Hello lovelies! As promised, I’m here to share the details on how I created our “quilted” fireman hats that I showcased recently along with some other fun DIY Firefighter Costume ideas for our Discover & Explore “community helpers” theme.
Like everything else I make, this was a “learn as you go” type of process, so I’m sure there are 100 ways you could improve on this method. But guess what? It was for two-year-olds!
And they seemed to like it just fine.
*This tutorial contains affiliate links.
To make your own, you will need:
For the hat
- 1/4 yard of red fabric (mine was “quilted” cotton with polyester lining, but you could also use felt)
- double sided stiff fusible interfacing
- one sheet of yellow felt
- red and yellow thread
- red number buttons (or other embellishments)
For the pattern
- 1 piece of cardstock
- 2 pieces construction paper (or any paper will do)
Making Your Pattern
To start, take your cardstock and fold it in half lengthwise. Position your folded paper as shown below, with the fold on the RIGHT.
Now, grab your ruler and pen. You will be making three marks (see photo below):
1. 1″ RIGHT from upper left corner
2. 3.5″ DOWN from upper left corner
3. 2.5″ UP from lower left corner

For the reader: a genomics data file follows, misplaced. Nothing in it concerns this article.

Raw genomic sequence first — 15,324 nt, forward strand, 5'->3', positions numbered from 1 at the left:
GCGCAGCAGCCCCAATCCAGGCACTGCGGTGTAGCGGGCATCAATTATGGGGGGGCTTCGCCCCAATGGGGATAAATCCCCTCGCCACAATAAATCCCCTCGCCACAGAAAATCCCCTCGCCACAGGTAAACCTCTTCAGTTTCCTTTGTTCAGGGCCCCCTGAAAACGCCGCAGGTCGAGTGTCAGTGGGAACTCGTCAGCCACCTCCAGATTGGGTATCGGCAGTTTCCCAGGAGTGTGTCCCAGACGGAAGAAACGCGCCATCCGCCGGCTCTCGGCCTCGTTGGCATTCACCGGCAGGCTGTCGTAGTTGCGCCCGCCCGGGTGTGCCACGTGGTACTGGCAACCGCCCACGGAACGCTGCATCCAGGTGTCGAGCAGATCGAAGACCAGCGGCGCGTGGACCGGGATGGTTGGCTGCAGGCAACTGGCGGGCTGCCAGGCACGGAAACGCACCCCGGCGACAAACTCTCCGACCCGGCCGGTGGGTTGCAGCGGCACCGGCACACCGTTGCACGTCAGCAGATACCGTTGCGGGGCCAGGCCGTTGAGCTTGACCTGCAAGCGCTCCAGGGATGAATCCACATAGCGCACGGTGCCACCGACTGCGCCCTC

Now, take your pen and connect marks #1 and #2 with a curved line as shown in the first picture below. Then connect mark #3 to your bottom right corner with another curved line, again shown in the first picture below. Finally, you will cut along the blue lines and then unfold your pattern. It should look roughly like the third photo. You can trim it up however you like at any point. I ended up making the brim of my hat a little less pointy (you can tell in the finished photo further down in the tutorial).
ANYhoo…here is where it gets a little tricky (and why I did not attempt to make this a printable). You need to cut a hole for your child’s noggin. To do this requires a bit of trial and error, but don’t give up! It’s really not that hard.
First, take a couple of strips of construction paper, tape them together, and wrap them around said child’s noggin. Once you’ve got it snugly around the crown of the head, tape it in place to make a circle (shown below in orange) and place it on the middle of your pattern. This will give you an idea of the starting point for your cuts.
Now, before you do anything, look closely at the photo below. First, notice the bright green dashed line? That’s where I want the inside of the hat to fold upwards (see finished photos if you are confused). You want to make sure your orange circle is placed behind that line before you start tracing. Now, trace your orange circle onto the pattern (shown below in pink). Lastly, you want to draw lines on either side of the head outline connecting it down to the fold (see blue lines for illustration). When cutting, you will follow these blue lines up and around the curve of the head, leaving the green intact. To make it a little more clear, I added a red dotted line to show you where to cut.